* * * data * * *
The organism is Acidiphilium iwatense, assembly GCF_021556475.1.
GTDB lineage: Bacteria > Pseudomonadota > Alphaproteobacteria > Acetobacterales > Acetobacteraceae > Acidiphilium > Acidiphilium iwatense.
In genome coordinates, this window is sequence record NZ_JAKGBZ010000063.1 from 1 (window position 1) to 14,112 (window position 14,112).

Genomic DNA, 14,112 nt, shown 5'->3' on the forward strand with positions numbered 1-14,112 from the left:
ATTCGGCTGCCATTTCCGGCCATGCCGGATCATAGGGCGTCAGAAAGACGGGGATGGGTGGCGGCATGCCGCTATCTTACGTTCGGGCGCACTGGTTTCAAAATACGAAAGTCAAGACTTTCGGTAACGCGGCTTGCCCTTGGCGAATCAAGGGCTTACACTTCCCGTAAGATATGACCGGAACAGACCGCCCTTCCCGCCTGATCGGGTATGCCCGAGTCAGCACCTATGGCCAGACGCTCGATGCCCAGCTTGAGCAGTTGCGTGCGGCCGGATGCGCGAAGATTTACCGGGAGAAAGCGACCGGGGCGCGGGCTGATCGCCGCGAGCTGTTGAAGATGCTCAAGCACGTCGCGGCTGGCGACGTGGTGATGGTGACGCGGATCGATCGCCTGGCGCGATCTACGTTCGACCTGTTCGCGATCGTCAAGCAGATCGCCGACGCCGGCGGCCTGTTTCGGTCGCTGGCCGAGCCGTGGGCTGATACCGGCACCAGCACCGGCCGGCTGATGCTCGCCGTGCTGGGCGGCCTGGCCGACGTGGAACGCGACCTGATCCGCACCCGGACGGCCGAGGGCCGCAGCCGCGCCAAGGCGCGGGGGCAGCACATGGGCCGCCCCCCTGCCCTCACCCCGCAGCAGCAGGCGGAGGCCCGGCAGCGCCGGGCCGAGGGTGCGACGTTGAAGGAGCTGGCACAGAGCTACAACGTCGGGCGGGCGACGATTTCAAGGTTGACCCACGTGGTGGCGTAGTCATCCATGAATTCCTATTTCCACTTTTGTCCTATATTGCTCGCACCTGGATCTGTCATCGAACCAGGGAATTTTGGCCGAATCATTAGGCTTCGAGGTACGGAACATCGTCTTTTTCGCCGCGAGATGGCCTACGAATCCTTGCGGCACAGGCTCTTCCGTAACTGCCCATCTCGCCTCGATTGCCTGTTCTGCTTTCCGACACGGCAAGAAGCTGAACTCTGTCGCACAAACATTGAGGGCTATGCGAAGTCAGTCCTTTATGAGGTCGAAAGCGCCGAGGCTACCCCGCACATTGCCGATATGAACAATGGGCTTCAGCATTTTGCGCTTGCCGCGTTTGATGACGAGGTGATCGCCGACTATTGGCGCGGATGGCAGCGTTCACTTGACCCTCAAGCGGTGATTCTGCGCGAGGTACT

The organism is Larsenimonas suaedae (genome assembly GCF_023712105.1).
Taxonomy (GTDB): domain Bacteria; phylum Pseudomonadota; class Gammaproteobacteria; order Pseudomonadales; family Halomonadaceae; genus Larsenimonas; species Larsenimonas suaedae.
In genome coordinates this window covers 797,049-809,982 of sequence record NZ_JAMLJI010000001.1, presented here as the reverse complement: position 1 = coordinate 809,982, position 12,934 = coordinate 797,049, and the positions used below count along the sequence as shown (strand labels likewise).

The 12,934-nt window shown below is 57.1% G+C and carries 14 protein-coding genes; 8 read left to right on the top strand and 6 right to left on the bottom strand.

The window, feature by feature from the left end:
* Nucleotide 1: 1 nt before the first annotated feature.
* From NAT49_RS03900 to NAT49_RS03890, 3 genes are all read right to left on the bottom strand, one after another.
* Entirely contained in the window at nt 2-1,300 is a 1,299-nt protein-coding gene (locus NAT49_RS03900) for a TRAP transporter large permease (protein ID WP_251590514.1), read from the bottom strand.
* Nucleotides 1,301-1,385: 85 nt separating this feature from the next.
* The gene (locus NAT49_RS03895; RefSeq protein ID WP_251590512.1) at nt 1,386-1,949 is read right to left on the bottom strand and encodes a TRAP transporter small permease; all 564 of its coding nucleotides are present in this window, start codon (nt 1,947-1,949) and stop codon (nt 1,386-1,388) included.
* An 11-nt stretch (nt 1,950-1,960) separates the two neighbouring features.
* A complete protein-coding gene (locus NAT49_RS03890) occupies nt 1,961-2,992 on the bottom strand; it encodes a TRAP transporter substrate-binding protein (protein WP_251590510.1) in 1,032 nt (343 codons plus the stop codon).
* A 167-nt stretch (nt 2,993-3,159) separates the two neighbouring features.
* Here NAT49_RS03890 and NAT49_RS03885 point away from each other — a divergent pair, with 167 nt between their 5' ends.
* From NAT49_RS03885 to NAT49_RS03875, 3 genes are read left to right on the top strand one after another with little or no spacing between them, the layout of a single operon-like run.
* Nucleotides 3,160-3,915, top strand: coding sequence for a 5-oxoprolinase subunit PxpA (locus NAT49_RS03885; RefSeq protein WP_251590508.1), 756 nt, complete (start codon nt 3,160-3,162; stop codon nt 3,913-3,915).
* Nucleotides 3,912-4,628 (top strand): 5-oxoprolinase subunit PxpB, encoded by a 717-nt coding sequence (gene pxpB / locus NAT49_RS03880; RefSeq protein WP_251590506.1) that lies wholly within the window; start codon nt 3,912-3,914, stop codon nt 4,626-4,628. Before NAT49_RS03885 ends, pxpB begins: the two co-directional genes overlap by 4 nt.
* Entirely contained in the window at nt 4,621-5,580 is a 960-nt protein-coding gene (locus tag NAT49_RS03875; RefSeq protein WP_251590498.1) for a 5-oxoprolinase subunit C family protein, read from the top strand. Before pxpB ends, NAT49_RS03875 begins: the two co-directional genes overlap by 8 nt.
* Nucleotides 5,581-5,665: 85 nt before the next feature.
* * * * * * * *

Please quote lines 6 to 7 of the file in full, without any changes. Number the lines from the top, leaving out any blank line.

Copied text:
The organism is Larsenimonas suaedae (genome assembly GCF_023712105.1).
Taxonomy (GTDB): domain Bacteria; phylum Pseudomonadota; class Gammaproteobacteria; order Pseudomonadales; family Halomonadaceae; genus Larsenimonas; species Larsenimonas suaedae.